The hope

true Faith. But what is that ugly monster that stands overagainst it ?

It is Damnation, the child of Sin and Unbelief. And what, my brethren ! is unbelief only the cause that any of us shall perish? If we come to Jesus in sincerity, shall we escape all these things that are coming upon the world of the ungodly, and share in all this so vast salvation ? So Christ himself tells us, you see ; for I am but arguing from his own words. And are we already sentenced to this so great a death ? And yet is this so great a life this day freely offered us ? I am almost ashamed to ask which you will choose. But I know the enemy of souls will be striving hard to catch away the purpose which, I am hoping, now glows upon your heart. And will you suffer him ? He will certainly do it, unless you call upon God to help you. I beseech you therefore, by all your eternal hopes, go and pray ; pray that the thoughts which have been suggested to you may sink deep into your heart. And when at any time you begin to stagger and faint, remember this word He that believeth, and is baptized, shall be saved ; but he that believeth not shall be damned. I earnestly commend you to God's grace, for the sake of his infinite love in Jesus Christ.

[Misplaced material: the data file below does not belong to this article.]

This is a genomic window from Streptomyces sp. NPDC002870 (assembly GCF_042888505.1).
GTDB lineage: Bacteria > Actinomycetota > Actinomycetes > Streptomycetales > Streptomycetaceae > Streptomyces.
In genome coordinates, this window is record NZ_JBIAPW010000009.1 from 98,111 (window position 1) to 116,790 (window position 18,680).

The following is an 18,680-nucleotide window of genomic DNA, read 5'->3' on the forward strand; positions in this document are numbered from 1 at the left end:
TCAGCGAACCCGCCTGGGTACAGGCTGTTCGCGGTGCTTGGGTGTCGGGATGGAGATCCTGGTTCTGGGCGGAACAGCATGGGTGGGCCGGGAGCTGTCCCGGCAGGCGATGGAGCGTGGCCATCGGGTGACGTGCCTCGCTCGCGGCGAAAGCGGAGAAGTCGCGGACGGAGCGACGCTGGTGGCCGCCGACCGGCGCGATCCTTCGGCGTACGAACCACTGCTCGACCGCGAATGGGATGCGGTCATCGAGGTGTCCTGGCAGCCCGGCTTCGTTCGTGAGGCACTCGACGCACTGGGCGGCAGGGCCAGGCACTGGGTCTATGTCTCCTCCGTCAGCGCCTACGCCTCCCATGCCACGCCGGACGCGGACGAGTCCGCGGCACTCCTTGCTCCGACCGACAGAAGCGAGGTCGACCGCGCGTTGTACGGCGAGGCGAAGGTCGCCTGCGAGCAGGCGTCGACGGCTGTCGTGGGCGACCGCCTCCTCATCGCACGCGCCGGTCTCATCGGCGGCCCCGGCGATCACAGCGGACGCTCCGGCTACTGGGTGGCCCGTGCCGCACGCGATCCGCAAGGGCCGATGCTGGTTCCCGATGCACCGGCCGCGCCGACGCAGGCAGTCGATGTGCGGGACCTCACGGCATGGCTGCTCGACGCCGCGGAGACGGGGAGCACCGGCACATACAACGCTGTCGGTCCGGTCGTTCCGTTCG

SERMON XLVIII.

1 John ii. 3, 4.

And hereby we do know that we know him, if we keep his commandments.

He that saith, I know him, and keepeth not his commandments, is a liar, and the truth is not in him.